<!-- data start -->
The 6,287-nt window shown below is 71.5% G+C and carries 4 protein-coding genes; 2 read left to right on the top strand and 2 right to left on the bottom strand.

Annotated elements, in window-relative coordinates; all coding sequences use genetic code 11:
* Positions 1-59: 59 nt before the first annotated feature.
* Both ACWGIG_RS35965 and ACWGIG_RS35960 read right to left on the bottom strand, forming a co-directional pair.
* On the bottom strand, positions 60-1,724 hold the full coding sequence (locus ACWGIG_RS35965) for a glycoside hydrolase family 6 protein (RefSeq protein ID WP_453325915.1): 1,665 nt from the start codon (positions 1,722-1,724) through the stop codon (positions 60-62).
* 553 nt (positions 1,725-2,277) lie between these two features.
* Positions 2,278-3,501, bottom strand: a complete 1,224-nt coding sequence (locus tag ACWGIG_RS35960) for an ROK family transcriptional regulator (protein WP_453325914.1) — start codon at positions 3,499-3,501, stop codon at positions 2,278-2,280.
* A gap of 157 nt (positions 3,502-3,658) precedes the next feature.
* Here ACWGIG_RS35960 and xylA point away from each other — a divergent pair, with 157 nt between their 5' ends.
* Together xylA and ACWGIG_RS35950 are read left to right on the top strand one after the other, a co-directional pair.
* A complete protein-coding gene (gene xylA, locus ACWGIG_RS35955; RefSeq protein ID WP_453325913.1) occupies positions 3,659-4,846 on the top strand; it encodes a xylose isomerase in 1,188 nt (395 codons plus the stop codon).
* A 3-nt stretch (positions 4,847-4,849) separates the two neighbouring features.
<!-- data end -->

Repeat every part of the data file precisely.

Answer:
The 6,287-nt window shown below is 71.5% G+C and carries 4 protein-coding genes; 2 read left to right on the top strand and 2 right to left on the bottom strand.

Annotated elements, in window-relative coordinates; all coding sequences use genetic code 11:
* Positions 1-59: 59 nt before the first annotated feature.
* Both ACWGIG_RS35965 and ACWGIG_RS35960 read right to left on the bottom strand, forming a co-directional pair.
* On the bottom strand, positions 60-1,724 hold the full coding sequence (locus ACWGIG_RS35965) for a glycoside hydrolase family 6 protein (RefSeq protein ID WP_453325915.1): 1,665 nt from the start codon (positions 1,722-1,724) through the stop codon (positions 60-62).
* 553 nt (positions 1,725-2,277) lie between these two features.
* Positions 2,278-3,501, bottom strand: a complete 1,224-nt coding sequence (locus tag ACWGIG_RS35960) for an ROK family transcriptional regulator (protein WP_453325914.1) — start codon at positions 3,499-3,501, stop codon at positions 2,278-2,280.
* A gap of 157 nt (positions 3,502-3,658) precedes the next feature.
* Here ACWGIG_RS35960 and xylA point away from each other — a divergent pair, with 157 nt between their 5' ends.
* Together xylA and ACWGIG_RS35950 are read left to right on the top strand one after the other, a co-directional pair.
* A complete protein-coding gene (gene xylA, locus ACWGIG_RS35955; RefSeq protein ID WP_453325913.1) occupies positions 3,659-4,846 on the top strand; it encodes a xylose isomerase in 1,188 nt (395 codons plus the stop codon).
* A 3-nt stretch (positions 4,847-4,849) separates the two neighbouring features.